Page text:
So when you see a cat make a funny face after eating something (usually cold) it is because that cat is in PAIN and needs to see a vet.

So there you go! Now you know the most common subtle signs of sickness in cats, and hopefully, this information will help you care for your cat better and help your cat live longer and healthier.

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About Dr. Sarah Wooten, DVM, CVJ

A 2002 graduate of UC Davis School of Veterinary Medicine, Dr. Sarah Wooten is a well known international speaker in the veterinary and animal health care spaces. She has 10 years experience in public speaking and media work, and writes for a large number of online and print animal health publications. Dr. Wooten is also a certified veterinary journalist, a member of the AVMA, and has 16 years experience in small animal veterinary practice. To learn more, visit drsarahwooten.com.

14 thoughts on “10 Subtle Signs Your Cat May Be Sick”

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    1. small mallory photoMallory Crusta

      Hi Michelle, it sounds like you’re describing a cat who is severely itchy and scratching to the point of drawing blood. This is absolutely a sign of discomfort, and potentially, illness. If your cat is doing this, I’d recommend seeing a vet. Thanks!

    2. Cherry ann

      My female kitten cat sometimes throws up her undigested kibble. Plus she Also vomits a green color foam. Sometimes brown in color or yellow. Is she sick.? I don’t have money to take her to vet as i am a poor student. Please help! Ty

    3. small mallory photoMallory Crusta

      Hi Cherry, occasional vomiting any of those colors (and consistencies) is not necessarily indicative of illness. If she isn’t showing any other signs that she’s sick, and the vomiting is not happening on a consistent basis every few weeks or less, I wouldn’t worry about it. I would recommend, though, that you switch to wet food for your kitten. A lower-cost wet food will be better for her long-term than the kibble, and you may even find that she vomits less on it.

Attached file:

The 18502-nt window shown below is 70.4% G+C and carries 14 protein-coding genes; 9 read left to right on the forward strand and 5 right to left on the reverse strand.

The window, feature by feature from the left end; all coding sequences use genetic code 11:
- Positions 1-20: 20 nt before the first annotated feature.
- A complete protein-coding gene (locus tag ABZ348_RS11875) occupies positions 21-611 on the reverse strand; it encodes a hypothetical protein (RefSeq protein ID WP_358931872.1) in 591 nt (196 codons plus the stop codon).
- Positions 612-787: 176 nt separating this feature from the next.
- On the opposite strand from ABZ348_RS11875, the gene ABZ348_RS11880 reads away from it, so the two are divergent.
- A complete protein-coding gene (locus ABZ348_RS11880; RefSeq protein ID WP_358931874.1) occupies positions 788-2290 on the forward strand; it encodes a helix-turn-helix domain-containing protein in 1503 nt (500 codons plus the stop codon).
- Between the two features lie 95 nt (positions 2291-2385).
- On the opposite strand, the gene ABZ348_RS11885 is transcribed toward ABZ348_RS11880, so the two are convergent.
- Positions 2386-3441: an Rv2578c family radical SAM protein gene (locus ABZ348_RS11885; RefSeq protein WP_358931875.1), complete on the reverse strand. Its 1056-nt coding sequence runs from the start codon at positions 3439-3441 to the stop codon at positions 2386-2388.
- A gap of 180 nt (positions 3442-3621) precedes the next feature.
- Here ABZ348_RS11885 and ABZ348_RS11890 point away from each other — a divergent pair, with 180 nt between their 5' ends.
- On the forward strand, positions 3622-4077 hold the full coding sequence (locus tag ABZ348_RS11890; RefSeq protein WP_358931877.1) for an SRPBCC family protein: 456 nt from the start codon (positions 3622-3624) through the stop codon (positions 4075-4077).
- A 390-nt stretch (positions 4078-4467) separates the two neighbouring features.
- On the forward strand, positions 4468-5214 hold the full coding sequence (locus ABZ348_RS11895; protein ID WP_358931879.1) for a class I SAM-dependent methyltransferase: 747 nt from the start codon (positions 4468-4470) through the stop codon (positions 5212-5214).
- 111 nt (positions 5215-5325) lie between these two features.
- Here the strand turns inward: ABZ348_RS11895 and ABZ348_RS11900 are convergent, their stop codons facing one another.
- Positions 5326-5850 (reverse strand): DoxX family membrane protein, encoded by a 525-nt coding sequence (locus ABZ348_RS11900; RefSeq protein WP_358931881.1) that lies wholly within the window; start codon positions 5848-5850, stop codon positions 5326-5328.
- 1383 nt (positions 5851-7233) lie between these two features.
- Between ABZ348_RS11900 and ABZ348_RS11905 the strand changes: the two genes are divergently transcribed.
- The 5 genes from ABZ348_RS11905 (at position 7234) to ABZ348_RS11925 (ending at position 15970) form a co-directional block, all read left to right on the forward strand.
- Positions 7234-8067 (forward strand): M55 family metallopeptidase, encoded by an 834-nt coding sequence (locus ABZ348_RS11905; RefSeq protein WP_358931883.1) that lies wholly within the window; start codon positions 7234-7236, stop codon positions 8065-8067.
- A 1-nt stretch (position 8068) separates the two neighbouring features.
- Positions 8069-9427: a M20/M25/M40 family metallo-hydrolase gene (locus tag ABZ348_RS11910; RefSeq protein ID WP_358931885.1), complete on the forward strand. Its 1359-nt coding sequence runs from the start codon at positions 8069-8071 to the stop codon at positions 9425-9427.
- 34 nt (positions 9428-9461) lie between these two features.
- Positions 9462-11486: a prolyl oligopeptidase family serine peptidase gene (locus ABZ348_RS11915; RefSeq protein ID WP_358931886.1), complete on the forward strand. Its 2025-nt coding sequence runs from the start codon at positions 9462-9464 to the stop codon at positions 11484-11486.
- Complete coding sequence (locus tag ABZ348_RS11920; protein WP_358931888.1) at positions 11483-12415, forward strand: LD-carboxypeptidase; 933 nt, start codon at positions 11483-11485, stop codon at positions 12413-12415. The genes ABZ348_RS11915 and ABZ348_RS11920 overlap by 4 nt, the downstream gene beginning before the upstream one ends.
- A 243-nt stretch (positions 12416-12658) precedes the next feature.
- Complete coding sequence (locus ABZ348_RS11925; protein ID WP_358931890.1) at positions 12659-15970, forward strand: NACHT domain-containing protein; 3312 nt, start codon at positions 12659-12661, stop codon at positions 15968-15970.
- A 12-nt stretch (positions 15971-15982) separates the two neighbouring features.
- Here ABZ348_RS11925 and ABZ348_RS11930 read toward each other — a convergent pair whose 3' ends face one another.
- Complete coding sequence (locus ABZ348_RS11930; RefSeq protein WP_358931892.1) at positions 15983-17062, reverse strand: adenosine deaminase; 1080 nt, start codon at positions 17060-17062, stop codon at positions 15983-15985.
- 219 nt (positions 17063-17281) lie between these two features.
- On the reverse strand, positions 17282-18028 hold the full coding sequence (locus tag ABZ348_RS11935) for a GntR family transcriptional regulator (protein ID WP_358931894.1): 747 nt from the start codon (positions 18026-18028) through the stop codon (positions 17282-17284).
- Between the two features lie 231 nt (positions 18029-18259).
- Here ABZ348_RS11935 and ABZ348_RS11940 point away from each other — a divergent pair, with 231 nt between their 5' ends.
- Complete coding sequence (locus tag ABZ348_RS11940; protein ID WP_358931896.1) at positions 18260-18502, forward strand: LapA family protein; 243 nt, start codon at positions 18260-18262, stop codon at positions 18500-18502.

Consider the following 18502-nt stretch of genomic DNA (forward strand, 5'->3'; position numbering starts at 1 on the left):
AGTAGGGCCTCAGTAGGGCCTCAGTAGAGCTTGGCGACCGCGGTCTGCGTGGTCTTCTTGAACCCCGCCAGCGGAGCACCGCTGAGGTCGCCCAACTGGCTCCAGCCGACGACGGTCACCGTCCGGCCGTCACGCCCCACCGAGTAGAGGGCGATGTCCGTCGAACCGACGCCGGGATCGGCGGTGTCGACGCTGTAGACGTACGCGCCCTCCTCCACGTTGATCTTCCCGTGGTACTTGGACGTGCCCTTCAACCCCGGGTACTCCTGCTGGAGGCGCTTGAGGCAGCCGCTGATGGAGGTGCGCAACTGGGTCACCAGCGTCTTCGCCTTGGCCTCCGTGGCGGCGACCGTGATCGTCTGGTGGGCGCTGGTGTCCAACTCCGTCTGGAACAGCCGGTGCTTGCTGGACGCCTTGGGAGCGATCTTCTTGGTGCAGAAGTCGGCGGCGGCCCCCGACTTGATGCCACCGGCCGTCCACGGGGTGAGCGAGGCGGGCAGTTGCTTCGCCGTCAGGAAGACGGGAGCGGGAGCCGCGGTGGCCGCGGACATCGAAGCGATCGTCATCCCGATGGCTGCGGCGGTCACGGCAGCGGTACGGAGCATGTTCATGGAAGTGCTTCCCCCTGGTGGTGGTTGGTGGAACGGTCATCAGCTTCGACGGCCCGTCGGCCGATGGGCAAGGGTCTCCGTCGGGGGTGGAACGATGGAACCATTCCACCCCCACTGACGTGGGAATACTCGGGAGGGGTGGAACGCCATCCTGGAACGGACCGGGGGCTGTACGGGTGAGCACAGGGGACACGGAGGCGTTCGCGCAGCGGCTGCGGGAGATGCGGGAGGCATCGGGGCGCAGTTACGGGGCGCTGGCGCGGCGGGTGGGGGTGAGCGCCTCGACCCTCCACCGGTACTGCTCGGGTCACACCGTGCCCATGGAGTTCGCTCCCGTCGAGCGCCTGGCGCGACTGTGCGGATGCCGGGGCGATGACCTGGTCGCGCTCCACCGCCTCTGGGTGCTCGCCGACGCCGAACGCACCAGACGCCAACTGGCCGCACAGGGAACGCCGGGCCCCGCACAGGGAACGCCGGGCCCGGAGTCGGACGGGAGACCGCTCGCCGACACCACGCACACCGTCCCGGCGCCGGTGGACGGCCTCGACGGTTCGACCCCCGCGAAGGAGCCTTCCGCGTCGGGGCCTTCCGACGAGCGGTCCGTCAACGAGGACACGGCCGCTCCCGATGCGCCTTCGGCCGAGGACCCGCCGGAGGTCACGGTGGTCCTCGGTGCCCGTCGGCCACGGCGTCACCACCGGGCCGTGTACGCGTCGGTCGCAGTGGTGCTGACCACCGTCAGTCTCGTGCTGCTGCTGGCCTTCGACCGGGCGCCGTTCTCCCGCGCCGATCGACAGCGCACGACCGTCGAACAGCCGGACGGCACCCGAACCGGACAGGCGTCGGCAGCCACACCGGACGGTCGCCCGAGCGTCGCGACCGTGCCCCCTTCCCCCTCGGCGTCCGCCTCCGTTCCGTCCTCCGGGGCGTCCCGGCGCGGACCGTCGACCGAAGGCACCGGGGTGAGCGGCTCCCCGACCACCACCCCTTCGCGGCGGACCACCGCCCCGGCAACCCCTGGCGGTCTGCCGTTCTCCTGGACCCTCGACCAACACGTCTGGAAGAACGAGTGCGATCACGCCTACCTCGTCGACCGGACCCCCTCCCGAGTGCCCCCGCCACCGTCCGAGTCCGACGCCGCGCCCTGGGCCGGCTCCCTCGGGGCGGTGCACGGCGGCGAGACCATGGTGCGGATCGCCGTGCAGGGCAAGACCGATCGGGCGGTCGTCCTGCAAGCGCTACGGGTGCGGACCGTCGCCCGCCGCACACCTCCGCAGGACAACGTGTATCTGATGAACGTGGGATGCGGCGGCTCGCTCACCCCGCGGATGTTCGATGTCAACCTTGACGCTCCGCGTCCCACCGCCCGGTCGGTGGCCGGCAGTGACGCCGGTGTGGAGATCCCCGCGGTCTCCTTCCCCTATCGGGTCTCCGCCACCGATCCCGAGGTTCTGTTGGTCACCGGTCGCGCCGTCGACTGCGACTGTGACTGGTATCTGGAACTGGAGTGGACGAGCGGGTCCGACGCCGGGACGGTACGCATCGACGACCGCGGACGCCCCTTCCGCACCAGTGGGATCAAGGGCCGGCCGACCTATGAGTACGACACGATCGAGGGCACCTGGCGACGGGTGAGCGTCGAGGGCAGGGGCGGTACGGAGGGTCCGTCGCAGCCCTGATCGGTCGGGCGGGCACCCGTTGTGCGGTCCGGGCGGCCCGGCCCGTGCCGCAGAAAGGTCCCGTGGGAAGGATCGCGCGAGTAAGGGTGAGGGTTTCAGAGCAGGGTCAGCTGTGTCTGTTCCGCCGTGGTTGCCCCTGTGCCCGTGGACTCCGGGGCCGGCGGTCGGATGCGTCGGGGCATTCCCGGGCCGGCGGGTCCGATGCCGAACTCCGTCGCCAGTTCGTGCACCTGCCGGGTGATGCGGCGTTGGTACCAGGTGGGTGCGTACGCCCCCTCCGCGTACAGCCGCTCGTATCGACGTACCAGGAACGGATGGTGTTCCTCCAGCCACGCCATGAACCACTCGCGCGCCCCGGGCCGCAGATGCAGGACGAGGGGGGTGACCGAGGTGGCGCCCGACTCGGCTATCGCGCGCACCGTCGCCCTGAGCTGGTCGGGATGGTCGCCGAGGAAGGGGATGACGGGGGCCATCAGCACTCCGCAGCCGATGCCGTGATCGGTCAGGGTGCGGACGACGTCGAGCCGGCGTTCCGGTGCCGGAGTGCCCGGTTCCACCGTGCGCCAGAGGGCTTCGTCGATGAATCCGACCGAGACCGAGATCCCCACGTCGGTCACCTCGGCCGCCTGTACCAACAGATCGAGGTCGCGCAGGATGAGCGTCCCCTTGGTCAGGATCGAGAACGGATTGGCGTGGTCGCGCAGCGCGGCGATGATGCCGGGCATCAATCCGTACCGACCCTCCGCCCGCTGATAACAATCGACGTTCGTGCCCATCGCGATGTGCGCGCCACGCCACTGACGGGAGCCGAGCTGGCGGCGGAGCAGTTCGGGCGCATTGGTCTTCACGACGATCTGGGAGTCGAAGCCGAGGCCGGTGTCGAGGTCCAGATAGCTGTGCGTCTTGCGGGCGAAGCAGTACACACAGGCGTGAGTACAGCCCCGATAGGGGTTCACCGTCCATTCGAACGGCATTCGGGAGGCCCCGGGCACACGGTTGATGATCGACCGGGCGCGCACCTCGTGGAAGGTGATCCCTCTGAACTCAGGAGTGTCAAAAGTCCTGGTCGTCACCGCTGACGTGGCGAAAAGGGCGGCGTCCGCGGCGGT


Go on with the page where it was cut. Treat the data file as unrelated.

1. small mallory photoMallory Crusta

      Hey Mona, black poop is generally indicative of some bleeding higher in the GI tract, and a vet trip is justified. You can learn more about it in our stool chart here.

  1. Carol macaluso

    My daughter took her cat to a vet due to an abscess under ear area. Vet adv abscess , drained it & put in tube. Drain, they also adv ears dirty, need cleaning which they did. Brought cat home, now it keeps falling over. Never did this before. Took cat to another vet, of course they did not see cat walk, adv my daughter cat needs to see a neurologist. What could have caused this?. Flushed ears out with liquid (1st vet) could possibly the ear flushing liquid somehow went into the abscess & down into inner ear? Cat has never fallen over until she took it to the 1st vet. Very strange. What do you think? Carol

    1. small mallory photoMallory Crusta

      Hey Carol, thanks for the comment. That is very curious, and I’m afraid I can’t give any insights as to what happened. You may be able to get more help if you post about this in the All About Cats Community, where we have veterinary moderators who may give more expert advice.

  2. Christine

    Great list of tips! Just a note, too – if your kitty is struggling to pee (which -could- look like constipation), it could very well be an emergency. Male cats especially can develop urinary obstructions that are life-threatening (and incredibly painful) if not addressed by a veterinarian immediately!

  3. Josephine

    My cat is walking slow now not sitting on my lap or bed, plus moves away from me why is this. He had been to the vets as he had a sore on his tail, in which he had 2pain killers and antibiotics but not his normal self